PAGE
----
Submerged and solid-state production of laccase and Mn-peroxidase by Panus tigrinus on olive mill wastewater-based media.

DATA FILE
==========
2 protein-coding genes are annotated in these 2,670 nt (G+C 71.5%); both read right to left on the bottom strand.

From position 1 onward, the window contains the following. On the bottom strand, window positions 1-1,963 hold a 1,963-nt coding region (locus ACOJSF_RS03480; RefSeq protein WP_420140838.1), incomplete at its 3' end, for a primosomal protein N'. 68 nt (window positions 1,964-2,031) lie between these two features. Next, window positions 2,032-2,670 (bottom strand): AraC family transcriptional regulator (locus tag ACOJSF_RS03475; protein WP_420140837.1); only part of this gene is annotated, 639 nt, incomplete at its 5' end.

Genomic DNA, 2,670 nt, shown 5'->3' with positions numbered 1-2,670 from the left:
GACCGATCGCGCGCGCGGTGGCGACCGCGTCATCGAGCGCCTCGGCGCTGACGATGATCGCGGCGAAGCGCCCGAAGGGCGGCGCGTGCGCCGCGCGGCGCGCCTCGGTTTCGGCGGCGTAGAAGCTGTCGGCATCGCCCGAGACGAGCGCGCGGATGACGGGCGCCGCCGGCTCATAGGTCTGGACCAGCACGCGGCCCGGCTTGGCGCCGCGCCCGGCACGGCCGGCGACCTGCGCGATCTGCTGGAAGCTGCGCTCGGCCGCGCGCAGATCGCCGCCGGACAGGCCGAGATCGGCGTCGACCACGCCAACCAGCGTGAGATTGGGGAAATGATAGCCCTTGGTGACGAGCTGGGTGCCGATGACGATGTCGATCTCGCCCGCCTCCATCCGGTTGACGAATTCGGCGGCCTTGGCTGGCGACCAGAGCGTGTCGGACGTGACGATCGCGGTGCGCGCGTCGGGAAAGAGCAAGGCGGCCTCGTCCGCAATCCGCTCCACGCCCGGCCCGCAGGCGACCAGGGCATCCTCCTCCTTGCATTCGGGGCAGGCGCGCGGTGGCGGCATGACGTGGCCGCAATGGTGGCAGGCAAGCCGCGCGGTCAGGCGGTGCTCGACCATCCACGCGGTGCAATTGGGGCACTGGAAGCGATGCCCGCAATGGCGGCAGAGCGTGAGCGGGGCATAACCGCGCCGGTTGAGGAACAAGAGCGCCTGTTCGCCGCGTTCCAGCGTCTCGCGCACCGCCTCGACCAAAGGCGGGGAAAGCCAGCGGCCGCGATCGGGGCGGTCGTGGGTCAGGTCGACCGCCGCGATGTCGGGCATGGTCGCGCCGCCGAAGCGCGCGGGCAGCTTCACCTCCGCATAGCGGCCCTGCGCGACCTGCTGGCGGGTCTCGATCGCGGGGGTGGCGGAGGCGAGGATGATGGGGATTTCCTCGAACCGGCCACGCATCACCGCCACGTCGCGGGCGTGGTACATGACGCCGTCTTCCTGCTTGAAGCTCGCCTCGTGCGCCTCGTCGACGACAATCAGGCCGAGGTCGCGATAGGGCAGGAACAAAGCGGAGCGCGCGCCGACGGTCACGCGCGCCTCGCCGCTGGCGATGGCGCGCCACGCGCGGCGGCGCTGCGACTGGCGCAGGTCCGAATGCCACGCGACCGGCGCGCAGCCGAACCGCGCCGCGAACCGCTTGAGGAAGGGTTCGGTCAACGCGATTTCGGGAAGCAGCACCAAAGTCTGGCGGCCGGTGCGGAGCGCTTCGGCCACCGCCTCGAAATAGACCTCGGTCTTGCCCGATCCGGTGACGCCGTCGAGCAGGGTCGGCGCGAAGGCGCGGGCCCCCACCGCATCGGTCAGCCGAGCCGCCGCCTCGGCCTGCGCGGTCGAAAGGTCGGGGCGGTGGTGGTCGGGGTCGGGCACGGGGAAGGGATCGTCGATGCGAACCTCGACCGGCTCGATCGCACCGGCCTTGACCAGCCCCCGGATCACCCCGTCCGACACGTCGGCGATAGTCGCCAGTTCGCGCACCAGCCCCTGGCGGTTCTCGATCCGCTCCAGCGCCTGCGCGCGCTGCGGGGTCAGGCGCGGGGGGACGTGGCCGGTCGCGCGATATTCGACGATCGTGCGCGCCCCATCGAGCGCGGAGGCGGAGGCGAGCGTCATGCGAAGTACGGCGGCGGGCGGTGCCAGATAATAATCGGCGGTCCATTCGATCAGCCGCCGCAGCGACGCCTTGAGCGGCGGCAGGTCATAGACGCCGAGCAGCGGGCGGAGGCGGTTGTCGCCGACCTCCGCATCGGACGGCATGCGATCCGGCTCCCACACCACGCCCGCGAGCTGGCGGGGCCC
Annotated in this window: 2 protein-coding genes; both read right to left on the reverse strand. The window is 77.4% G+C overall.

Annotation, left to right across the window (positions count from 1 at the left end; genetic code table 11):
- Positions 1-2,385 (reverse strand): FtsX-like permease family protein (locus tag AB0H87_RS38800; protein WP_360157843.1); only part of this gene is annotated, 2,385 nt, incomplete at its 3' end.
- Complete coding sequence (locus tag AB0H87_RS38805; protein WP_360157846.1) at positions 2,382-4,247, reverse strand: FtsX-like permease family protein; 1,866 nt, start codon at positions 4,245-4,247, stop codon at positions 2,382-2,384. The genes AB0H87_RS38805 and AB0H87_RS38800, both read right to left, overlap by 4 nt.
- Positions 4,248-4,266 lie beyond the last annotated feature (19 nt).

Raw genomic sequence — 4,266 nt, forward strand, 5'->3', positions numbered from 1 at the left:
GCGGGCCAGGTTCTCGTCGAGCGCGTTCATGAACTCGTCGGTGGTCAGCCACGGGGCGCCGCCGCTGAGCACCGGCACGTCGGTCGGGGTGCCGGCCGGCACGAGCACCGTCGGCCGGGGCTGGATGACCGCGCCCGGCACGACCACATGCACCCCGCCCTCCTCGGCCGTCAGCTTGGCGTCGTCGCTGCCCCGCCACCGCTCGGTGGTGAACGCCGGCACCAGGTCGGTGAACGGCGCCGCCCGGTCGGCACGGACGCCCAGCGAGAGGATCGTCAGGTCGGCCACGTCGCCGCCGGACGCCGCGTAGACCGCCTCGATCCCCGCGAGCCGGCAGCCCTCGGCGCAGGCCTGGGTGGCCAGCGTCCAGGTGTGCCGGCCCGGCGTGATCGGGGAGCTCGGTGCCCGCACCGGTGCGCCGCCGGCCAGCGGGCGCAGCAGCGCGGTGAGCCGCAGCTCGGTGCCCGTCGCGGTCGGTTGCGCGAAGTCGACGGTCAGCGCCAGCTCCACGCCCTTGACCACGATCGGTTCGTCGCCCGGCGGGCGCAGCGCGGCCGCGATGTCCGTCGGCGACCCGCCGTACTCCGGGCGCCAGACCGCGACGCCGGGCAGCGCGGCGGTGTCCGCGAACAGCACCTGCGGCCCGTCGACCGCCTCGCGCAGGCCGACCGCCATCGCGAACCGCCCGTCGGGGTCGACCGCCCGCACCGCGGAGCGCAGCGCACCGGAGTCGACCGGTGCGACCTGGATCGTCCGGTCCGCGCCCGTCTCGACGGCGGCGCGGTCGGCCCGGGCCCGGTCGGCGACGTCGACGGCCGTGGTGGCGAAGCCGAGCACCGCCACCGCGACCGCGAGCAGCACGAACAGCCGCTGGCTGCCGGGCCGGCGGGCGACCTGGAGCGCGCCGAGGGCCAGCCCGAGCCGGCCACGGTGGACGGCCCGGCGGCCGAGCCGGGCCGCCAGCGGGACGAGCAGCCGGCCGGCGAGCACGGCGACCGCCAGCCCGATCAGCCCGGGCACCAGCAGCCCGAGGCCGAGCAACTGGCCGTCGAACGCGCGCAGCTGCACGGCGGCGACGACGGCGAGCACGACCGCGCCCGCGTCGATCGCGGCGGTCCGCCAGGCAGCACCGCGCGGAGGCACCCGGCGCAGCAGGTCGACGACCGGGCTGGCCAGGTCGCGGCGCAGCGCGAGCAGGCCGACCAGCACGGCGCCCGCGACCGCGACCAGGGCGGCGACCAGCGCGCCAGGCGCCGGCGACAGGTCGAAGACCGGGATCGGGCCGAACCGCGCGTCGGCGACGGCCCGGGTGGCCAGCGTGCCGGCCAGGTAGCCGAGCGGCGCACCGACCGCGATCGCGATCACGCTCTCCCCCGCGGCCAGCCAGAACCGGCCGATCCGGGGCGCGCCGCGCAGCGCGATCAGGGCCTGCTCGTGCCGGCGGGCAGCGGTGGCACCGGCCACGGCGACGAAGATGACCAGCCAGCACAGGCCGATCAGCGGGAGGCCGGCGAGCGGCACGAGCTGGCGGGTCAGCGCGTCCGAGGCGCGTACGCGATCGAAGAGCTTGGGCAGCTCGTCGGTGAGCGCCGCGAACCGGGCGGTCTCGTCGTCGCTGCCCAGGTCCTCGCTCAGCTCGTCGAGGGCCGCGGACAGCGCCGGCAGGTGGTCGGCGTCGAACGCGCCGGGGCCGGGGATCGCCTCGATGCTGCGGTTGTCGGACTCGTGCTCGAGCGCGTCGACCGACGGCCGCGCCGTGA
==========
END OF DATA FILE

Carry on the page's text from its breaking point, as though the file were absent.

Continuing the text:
Olive vegetation waters (OVW) represent a serious environmental problem for the solution of which several disposal methods have been proposed, such as, e.g., physicochemical treatments (decantation with lime and/or total oxidation; concen-tration, drying and incineration; ultrafiltration and reverse osmosys), agronomic (acquaculture; landspreading) and animal-breeding methods (direct utilization as animal feed or after protein enrichment by, e.g, yeast or fungal fermentation) and of the "biotechnological" type (fermentation; biological treatments). The OVW might also be a possible resource due to the presence of value products (e.g., antioxidants) and of simple and complex sugars which make the waste a possible basis medium for fermentation processes. This work presents a brief survey of studies conducted at the Departimento di Agrobiologia e Agrochimica, University of Tuscia, on the possible chemical and biotechnological valorization of the OVW. Technical feasibility of various fermentative processes either to obtain products of high added value (polysaccharides and enzymes such as lipase, laccase, Mn-peroxidase and pectinase) or to improve the waste’s agronomic use has been assessed. Main residues of the olive-oil extraction process are vegetation waters (OVW) and husks. Extraction system, pressure and centrifugation play an important role in the amount and characteristics of both olive oil and residues (Amirante et al., 1993). In the traditional centrifugation system, 50-100 l of water are added to 100kg of olive paste to reduce viscosity and to improve oil separation: as a consequence, large amounts of OVW are produced. During the last ten/twenty years, new centrifugation systems have been developed that require either less (10-20 l) or no water at all added during oil separation (Fig. 1). In either case, however, residues of the olive-oil extraction may represent a serious environmental problem. F. Federici: Wastewaters from the olive-oil extraction process: disposal or valorization? 16 After recovery of residual oil by solvent extraction, husks from traditional processes can find valid utilization as animal feed or as alternative fuel and in compost preparation. OVW, with washing waters, make the oil-mill waste waters (black waters) generally characterized by large volume and high polluting load. Moreover, compounds with biostatic activity (e.g., polyphenols) are largely present.